Rummanah Aasi
  When Slumdog Millionaire was released, many people were shocked to learn about the slums of India. Unfortunately, the movie didn't shock me but rather reminded me of the poverty and injustices that ravage our society. I picked up White Tiger by Aravind Adiga, which won the Booker Prize in 2008, and expected to be hit with the same gritty issues as the Oscar winning movie. From the book's synopsis, I was anticipating a dark, psychological/morality tale. What I did read instead was a dark satire about class and social structure of the working class in India.

Description (from inside panel): Balram Halwai is a complicated man. Servant. Philosopher. Entrepreneur. Murderer. Over the course of seven nights, by the scattered light of a preposterous chandelier, Balram tells the terrible and transfixing story of how he came to be a success in life--having nothing but his own wits to help him along.

Review: White Tiger is a brutal account of what it is like to be a lower class citizen in India. The India that Adiga presents here is not the lyrical, exotic India readers are use to reading, but rather it's the seedy and corrupt nation ruled by those who have money and power. The novel is told over a period of seven nights and written in a letter format to the premier of China, who is expected to visit India and a person Balram thinks can a learn a lesson about the real India. Balram narrates his childhood, how he was employed as a chauffer, and how he managed to become a business man by simply murdering his boss.
  Balram is a clever, witty, and surprisingly resourceful narrator. He managed to survive by relying on his street smarts and keenly observing how his boss manages his financial and personal affairs. Though he he is constantly degraded and viewed as invisible to his employers, Balram begins to understand how his world works. Even though he rails and rants about corruption growing in India, he allows himself to be abused by his bosses and eventually benefits from the society he grows to hate.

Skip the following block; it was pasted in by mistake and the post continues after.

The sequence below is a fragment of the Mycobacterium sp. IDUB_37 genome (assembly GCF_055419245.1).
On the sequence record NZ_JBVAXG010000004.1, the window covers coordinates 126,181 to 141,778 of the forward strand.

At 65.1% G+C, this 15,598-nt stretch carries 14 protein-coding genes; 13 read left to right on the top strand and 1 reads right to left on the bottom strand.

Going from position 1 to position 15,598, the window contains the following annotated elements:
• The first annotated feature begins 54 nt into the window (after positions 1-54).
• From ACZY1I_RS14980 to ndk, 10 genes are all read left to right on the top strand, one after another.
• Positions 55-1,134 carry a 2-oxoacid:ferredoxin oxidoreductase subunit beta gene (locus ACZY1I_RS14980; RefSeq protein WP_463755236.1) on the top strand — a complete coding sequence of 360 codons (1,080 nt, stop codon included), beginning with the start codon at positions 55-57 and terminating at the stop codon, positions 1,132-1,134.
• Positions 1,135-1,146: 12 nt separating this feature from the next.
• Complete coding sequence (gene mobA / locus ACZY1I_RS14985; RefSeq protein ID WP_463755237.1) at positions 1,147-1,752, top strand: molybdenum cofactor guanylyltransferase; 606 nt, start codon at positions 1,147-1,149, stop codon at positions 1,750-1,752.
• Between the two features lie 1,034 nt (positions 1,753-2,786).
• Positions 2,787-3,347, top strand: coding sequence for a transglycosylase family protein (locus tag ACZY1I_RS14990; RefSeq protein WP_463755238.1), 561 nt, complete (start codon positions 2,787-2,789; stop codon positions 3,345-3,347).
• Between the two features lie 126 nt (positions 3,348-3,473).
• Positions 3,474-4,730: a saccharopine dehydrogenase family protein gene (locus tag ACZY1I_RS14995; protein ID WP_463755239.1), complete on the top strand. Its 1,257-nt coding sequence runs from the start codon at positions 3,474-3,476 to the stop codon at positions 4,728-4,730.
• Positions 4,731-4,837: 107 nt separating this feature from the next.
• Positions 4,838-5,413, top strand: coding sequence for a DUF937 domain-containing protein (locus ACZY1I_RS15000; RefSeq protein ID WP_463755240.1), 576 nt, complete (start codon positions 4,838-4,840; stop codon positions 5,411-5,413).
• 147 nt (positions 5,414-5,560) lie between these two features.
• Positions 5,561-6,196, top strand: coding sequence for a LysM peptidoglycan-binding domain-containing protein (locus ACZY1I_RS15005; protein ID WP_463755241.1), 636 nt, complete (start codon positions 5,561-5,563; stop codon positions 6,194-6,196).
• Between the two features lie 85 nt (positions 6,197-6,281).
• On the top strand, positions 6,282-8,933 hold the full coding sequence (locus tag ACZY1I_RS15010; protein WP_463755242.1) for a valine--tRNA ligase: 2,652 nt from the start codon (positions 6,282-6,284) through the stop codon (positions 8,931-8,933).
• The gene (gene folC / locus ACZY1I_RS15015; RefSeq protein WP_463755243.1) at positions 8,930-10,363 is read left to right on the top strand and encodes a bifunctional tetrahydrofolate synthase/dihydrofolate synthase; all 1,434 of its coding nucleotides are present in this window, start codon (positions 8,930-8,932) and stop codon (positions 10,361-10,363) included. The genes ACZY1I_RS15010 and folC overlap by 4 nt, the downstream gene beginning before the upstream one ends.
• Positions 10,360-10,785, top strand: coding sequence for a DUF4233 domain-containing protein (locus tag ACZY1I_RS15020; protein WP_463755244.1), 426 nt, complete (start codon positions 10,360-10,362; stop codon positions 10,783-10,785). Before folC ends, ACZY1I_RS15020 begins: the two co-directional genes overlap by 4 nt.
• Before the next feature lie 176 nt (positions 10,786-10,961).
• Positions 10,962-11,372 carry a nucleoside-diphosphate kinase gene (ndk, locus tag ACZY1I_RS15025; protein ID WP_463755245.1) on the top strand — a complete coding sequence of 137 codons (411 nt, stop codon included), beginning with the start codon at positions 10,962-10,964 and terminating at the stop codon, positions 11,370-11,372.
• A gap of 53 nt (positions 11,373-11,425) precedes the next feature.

White Tiger was a strange reading experience for me. I didn't like Balram though I felt bad for his situation. I would have liked a bit more of an exploration of the moral ambiguity or how he is dealing with the guilt of killing his employer. I enjoyed the novel's dark humor and Balram's sarcastic voice. While I got to know him, I didn't really get a sense of his employers who remain one dimensional throughout the book. The novel abruptly ends and doesn't really give us any hints of what will happen to Balram in the future. While enjoyable, I don't think I would have picked it up if it had not been nominated or won the Booker Prize. Part existential and part satire, White Tiger is the antithesis to the lush, exotic stories generally told in novels about India.  

Rating: 3.5 stars

Words of Caution: There is strong language, drug usage, and allusions to sex in the book. Recommended for adult readers only.


If you like this book try: The Death of Vishnu by Manil Suri
1 Response
  1. Jenny Says:

    Really nice review per usual Rummanah! I'm not a big fan of books that just abruptly end, I like at least a little hint that there will be more to come or and idea of what could happen in the future. Sounds like an intense read though!


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